11th Circuit blocks major provisions of Florida’s social media law

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The 11th Circuit Court of Appeals on Monday ruled it is unconstitutional for Florida to bar social media companies from banning politicians, in a major victory for tech companies currently fighting another appeals court ruling that allowed a similar law in Texas to take effect.

In a detailed, 67-page opinion, the court rejected many of the legal arguments that conservative states have been using to justify laws governing the content moderation policies of major tech companies after years of accusations that the tech companies are biased against their political viewpoints.

Though the court struck down the most controversial aspects of the law, it did rule that some provisions could stand, including that people banned from the platforms should be able to access their data for 60 days.

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The decision stated that tech companies’ content moderation decisions are protected by the First Amendment, which prohibits the government from regulating free speech.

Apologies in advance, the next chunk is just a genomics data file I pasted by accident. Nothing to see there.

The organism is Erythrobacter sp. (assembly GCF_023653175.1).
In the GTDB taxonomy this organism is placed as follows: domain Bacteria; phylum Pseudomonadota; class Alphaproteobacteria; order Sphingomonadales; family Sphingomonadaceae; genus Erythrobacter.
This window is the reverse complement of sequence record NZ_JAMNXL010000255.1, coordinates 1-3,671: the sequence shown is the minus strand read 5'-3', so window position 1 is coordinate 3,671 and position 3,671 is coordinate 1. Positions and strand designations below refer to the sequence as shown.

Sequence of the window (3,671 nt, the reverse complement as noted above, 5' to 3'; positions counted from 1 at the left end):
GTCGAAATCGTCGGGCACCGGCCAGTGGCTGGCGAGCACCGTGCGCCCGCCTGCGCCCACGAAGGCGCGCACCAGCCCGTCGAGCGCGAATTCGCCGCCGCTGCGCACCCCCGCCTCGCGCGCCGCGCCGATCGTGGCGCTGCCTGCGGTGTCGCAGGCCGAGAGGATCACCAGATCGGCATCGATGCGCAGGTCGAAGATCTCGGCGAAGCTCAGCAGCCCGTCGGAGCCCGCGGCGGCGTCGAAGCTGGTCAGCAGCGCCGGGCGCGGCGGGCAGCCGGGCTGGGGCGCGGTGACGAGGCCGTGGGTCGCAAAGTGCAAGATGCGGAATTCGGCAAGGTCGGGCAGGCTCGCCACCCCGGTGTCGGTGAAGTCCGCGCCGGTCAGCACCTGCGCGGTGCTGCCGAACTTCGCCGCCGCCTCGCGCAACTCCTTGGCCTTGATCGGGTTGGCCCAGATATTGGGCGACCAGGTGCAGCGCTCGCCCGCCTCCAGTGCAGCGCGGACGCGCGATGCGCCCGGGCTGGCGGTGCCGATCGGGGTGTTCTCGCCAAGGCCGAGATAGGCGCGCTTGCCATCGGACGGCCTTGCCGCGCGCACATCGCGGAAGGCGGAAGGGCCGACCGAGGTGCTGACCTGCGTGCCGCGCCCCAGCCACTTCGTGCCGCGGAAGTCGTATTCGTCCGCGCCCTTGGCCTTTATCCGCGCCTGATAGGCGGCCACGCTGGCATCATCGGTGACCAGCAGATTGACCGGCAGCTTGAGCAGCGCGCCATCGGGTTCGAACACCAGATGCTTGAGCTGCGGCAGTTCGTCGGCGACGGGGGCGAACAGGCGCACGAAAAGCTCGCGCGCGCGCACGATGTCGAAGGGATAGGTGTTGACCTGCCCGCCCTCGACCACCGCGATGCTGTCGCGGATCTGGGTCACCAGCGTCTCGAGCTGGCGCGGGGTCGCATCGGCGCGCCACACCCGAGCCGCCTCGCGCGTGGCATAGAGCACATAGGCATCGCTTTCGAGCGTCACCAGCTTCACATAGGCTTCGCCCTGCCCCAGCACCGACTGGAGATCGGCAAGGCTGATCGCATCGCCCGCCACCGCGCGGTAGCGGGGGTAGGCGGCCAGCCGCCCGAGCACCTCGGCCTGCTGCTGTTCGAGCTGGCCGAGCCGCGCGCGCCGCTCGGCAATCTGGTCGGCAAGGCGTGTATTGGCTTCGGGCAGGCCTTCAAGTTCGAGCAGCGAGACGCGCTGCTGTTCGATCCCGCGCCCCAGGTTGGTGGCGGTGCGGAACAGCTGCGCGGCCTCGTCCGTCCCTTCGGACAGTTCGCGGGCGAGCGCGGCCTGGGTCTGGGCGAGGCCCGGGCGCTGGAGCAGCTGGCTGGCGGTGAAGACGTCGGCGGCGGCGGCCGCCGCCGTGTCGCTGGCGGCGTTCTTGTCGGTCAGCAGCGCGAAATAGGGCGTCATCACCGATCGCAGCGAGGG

“Taking stock: We conclude that social media platforms’ content-moderation activities — permitting, removing, prioritizing, and deprioritizing users and posts — constitute ‘speech’ within the meaning of the First Amendment,” the court wrote.

The ruling comes after a surprise decision earlier this month by the 5th Circuit Court of Appeals that allowed a Texas law that bans companies from discriminating against people based on viewpoint to come into force. Tech companies have filed an emergency application with the Supreme Court to block that law.

Federal judge blocks Florida law that would penalize social media companies

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